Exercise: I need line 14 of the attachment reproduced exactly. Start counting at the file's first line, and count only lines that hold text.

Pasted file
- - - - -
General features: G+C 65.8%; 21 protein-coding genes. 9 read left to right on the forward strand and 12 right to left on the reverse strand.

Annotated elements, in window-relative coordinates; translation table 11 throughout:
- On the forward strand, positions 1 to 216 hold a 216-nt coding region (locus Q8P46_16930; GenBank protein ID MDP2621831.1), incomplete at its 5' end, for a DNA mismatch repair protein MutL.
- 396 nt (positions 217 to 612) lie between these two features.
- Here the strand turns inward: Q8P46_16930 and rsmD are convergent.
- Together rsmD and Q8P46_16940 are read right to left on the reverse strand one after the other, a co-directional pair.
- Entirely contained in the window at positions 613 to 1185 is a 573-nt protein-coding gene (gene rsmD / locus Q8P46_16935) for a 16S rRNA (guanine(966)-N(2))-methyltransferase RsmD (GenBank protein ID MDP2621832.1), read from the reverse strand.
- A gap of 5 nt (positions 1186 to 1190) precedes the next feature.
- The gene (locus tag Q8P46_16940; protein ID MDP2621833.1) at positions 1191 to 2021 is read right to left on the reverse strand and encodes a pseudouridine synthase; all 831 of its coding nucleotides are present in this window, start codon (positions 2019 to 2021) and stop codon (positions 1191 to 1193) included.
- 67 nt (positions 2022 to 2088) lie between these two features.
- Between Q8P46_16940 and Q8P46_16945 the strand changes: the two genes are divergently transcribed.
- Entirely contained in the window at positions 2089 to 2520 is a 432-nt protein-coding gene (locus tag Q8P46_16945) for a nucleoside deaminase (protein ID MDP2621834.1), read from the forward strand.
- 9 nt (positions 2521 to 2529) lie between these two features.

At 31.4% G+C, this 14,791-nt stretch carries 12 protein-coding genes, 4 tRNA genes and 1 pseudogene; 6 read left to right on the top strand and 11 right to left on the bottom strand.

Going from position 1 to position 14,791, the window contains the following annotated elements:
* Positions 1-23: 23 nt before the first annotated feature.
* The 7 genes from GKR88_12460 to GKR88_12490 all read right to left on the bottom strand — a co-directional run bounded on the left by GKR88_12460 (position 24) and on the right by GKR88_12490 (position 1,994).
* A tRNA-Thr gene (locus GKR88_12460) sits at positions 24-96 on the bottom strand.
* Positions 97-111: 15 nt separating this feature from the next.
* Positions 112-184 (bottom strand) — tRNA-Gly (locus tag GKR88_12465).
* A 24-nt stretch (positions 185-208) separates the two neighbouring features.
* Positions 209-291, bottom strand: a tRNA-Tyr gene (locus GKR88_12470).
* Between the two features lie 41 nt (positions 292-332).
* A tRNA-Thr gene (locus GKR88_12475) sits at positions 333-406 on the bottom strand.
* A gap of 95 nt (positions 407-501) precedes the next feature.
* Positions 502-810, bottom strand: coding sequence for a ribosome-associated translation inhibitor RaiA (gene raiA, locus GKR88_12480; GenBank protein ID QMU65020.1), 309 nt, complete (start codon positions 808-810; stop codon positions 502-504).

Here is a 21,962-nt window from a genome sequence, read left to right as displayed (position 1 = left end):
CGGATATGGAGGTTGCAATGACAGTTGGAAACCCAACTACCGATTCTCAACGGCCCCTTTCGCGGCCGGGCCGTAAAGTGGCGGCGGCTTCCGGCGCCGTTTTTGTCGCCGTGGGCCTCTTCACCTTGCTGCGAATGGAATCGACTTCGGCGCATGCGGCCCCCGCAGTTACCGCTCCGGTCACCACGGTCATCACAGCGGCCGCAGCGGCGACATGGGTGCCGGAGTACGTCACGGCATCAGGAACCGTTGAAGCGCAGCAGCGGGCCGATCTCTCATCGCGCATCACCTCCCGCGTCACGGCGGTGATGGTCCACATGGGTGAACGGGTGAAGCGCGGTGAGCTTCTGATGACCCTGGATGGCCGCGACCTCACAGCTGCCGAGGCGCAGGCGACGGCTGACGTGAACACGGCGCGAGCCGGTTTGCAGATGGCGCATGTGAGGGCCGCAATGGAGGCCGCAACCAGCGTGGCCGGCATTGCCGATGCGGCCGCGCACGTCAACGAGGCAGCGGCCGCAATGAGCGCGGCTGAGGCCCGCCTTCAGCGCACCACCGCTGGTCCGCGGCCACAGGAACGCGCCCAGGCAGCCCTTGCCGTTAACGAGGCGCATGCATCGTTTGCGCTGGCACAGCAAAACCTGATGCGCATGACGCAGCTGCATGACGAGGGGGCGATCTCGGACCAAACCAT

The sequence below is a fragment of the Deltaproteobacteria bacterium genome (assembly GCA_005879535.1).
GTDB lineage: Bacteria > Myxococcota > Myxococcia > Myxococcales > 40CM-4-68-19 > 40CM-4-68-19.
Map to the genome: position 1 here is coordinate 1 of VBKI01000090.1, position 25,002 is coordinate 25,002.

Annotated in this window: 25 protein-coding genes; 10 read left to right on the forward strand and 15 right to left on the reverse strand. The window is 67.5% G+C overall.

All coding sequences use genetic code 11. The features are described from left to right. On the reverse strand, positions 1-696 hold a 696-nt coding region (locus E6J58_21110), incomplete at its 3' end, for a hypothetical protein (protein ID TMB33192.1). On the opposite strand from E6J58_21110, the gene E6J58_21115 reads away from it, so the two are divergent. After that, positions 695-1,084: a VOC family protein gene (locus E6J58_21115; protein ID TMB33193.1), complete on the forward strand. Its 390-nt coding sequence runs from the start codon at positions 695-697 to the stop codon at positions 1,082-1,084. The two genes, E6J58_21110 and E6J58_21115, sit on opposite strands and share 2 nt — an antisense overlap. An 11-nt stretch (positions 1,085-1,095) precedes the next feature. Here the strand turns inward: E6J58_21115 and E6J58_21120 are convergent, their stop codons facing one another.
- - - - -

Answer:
At 31.4% G+C, this 14,791-nt stretch carries 12 protein-coding genes, 4 tRNA genes and 1 pseudogene; 6 read left to right on the top strand and 11 right to left on the bottom strand.